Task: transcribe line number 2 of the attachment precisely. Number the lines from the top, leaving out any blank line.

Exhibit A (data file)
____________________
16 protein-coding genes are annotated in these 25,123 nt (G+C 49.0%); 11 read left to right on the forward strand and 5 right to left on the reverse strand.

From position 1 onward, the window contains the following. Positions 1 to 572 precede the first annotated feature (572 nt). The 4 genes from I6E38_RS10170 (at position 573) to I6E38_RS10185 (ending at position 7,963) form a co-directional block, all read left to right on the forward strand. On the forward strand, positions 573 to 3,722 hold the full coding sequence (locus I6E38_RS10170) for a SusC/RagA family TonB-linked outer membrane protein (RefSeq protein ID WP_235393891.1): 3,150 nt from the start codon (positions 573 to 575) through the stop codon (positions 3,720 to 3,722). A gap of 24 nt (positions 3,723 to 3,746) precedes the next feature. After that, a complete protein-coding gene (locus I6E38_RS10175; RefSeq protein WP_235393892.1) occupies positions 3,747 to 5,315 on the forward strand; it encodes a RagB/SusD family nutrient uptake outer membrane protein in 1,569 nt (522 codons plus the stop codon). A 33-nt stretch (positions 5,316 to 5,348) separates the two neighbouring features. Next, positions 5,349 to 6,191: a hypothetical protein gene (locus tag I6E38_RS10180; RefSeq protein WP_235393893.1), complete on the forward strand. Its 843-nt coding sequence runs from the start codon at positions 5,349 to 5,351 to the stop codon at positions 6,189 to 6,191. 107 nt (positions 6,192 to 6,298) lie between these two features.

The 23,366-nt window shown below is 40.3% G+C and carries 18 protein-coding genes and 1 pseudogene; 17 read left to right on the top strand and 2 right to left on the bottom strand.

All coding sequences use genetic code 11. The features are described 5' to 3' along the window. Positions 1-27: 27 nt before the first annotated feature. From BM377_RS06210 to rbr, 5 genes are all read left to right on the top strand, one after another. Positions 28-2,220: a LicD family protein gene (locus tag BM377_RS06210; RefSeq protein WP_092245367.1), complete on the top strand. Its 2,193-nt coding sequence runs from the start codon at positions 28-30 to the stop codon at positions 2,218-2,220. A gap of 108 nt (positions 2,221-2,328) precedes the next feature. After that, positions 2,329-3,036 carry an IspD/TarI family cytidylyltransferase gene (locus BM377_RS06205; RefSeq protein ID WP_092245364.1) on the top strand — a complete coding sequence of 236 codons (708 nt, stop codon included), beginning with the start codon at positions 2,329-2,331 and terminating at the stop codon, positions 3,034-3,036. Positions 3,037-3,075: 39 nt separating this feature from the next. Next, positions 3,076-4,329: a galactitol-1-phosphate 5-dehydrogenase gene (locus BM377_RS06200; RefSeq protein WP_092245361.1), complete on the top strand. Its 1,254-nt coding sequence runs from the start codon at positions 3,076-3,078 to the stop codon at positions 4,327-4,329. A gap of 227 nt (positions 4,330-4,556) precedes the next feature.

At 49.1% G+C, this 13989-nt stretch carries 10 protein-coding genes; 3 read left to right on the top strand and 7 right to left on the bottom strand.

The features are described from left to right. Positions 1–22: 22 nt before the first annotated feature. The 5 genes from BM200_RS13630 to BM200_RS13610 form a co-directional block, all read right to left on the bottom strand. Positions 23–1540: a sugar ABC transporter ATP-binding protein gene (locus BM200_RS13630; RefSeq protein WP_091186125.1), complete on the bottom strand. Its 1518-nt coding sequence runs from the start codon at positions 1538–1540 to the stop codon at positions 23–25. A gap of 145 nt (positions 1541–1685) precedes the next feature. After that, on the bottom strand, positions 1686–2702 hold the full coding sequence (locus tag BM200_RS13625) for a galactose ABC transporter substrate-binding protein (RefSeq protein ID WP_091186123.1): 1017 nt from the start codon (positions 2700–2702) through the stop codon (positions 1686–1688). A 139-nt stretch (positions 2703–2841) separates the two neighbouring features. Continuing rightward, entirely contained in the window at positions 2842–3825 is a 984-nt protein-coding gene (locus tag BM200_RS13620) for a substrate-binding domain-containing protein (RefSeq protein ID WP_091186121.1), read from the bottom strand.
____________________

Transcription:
From position 1 onward, the window contains the following. Positions 1 to 572 precede the first annotated feature (572 nt). The 4 genes from I6E38_RS10170 (at position 573) to I6E38_RS10185 (ending at position 7,963) form a co-directional block, all read left to right on the forward strand. On the forward strand, positions 573 to 3,722 hold the full coding sequence (locus I6E38_RS10170) for a SusC/RagA family TonB-linked outer membrane protein (RefSeq protein ID WP_235393891.1): 3,150 nt from the start codon (positions 573 to 575) through the stop codon (positions 3,720 to 3,722). A gap of 24 nt (positions 3,723 to 3,746) precedes the next feature. After that, a complete protein-coding gene (locus I6E38_RS10175; RefSeq protein WP_235393892.1) occupies positions 3,747 to 5,315 on the forward strand; it encodes a RagB/SusD family nutrient uptake outer membrane protein in 1,569 nt (522 codons plus the stop codon). A 33-nt stretch (positions 5,316 to 5,348) separates the two neighbouring features. Next, positions 5,349 to 6,191: a hypothetical protein gene (locus tag I6E38_RS10180; RefSeq protein WP_235393893.1), complete on the forward strand. Its 843-nt coding sequence runs from the start codon at positions 5,349 to 5,351 to the stop codon at positions 6,189 to 6,191. 107 nt (positions 6,192 to 6,298) lie between these two features.